Table of Contents

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  1. Preface
  2. Welcome to Informatica Process Developer
  3. Using Guide Developer for the First Time
  4. Getting Started with Informatica Process Developer
  5. About Interfaces Service References and Local WSDL
  6. Planning Your BPEL Process
  7. Participants
  8. Implementing a BPMN Task or Event in BPEL
  9. Implementing a BPMN Gateway or Control Flow
  10. Using Variables
  11. Attachments
  12. Using Links
  13. Data Manipulation
  14. Compensation
  15. Correlation
  16. What is Correlation
  17. What is a Correlation Set
  18. Creating Message Properties and Property Aliases
  19. Adding a Correlation Set
  20. Deleting a Correlation Set
  21. Adding Correlations to an Activity
  22. Rules for Declaring and Using Correlation Sets
  23. Correlation Sets and Engine-Managed Correlation
  24. Event Handling
  25. Fault Handling
  26. Simulating and Debugging
  27. Deploying Your Processes
  28. BPEL Unit Testing
  29. Creating POJO and XQuery Custom Functions
  30. Custom Service Interactions
  31. Process Exception Management
  32. Creating Reports for Process Server and Central
  33. Business Event Processing
  34. Process Central Forms and Configuration
  35. Building a Process with a System Service
  36. Human Tasks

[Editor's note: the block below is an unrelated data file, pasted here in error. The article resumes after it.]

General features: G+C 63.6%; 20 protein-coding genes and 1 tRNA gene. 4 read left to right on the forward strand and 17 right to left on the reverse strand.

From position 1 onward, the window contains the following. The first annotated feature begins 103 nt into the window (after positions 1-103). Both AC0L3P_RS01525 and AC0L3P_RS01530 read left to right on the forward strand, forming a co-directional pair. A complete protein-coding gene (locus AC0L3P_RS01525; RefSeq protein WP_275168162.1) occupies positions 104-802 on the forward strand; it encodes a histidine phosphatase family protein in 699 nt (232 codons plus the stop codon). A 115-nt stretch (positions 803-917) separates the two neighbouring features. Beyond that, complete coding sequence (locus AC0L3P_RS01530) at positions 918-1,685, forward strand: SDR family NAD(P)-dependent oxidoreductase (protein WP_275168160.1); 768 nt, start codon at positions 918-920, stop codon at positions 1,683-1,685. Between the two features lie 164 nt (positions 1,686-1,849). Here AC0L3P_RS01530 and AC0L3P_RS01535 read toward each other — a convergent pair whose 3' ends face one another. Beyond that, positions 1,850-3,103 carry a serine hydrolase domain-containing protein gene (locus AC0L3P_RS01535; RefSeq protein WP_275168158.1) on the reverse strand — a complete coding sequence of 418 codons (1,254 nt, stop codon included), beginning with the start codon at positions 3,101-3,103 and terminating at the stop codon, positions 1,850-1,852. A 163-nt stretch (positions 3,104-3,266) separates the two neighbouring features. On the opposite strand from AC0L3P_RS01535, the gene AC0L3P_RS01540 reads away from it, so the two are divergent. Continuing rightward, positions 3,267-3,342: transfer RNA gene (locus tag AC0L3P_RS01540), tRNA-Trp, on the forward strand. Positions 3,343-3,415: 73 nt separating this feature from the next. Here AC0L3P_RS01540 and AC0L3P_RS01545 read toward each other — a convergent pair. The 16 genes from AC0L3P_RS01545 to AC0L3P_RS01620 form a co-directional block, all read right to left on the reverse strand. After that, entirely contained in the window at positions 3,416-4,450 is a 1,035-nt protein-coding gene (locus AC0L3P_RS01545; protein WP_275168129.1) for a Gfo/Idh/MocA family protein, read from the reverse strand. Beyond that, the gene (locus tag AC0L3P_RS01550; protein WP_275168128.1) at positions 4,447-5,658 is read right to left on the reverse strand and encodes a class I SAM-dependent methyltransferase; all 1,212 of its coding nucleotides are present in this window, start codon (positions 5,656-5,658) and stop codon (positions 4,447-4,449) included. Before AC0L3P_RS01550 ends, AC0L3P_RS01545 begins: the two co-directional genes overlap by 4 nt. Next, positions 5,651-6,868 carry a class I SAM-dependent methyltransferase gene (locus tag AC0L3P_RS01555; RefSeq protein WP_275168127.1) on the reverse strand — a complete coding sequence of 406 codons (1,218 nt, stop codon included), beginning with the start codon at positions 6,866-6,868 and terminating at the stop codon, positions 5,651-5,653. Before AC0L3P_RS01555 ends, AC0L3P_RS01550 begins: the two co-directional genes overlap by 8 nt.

37. BPEL Faults and Reports

2. Designer

2. Designer

Using the Process Developer Debug View

Using the Process Developer Debug View

The Process Developer Debug perspective contains a Debug view that lets you manage the running or stepping through of a BPEL process that you have created or imported into Process Developer. It displays an execution tree associated with the process you are debugging.
The Process Developer Debug view is based on the Eclipse Debug view, and not all functions apply to Process Developer. You will notice that some icons, options, and preferences are unavailable in Process Developer.
The following illustration shows a sample Debug view. The table describes function keys available.
1
Resume (F8 key)
Resumes a suspended thread. Allow the process to run until the next breakpoint is encountered or until the process is completed.
2
Terminate
Terminates the selected debug target
3
Step Into (F5 Key)
The process executes until the next activity in the process is reached. If the activity is a container, such as a scope, if, while or for each, the execution of each activity in the container takes place.
Tip:
You can also step into an invoke activity that is a subprocess. For details, see Selecting an Invoke Subprocess for Simulation.
4
Step Over (F6 Key)
The process executes until the next activity in the process is reached. If a breakpoint is encountered, the execution suspends at the breakpoint.
5
Step Return (F7 Key)
Use this to return from a container that has been stepped into. Even though the step returns from the container, the remainder of the activities in the container are still executed.
In addition to the toolbar options, there are more options on the right mouse menu of a simulation thread item. The following illustration shows only the additional options, not all the options available on the right mouse menu.
Copy Stack
Copies the selected stack of suspended threads as well as the state of the running threads to the clipboard
Terminate and Remove
Terminates the selected debug target and removes it from the view
Relaunch
Start a new simulation
Terminate All
Terminates all active simulations in the view


Updated March 30, 2020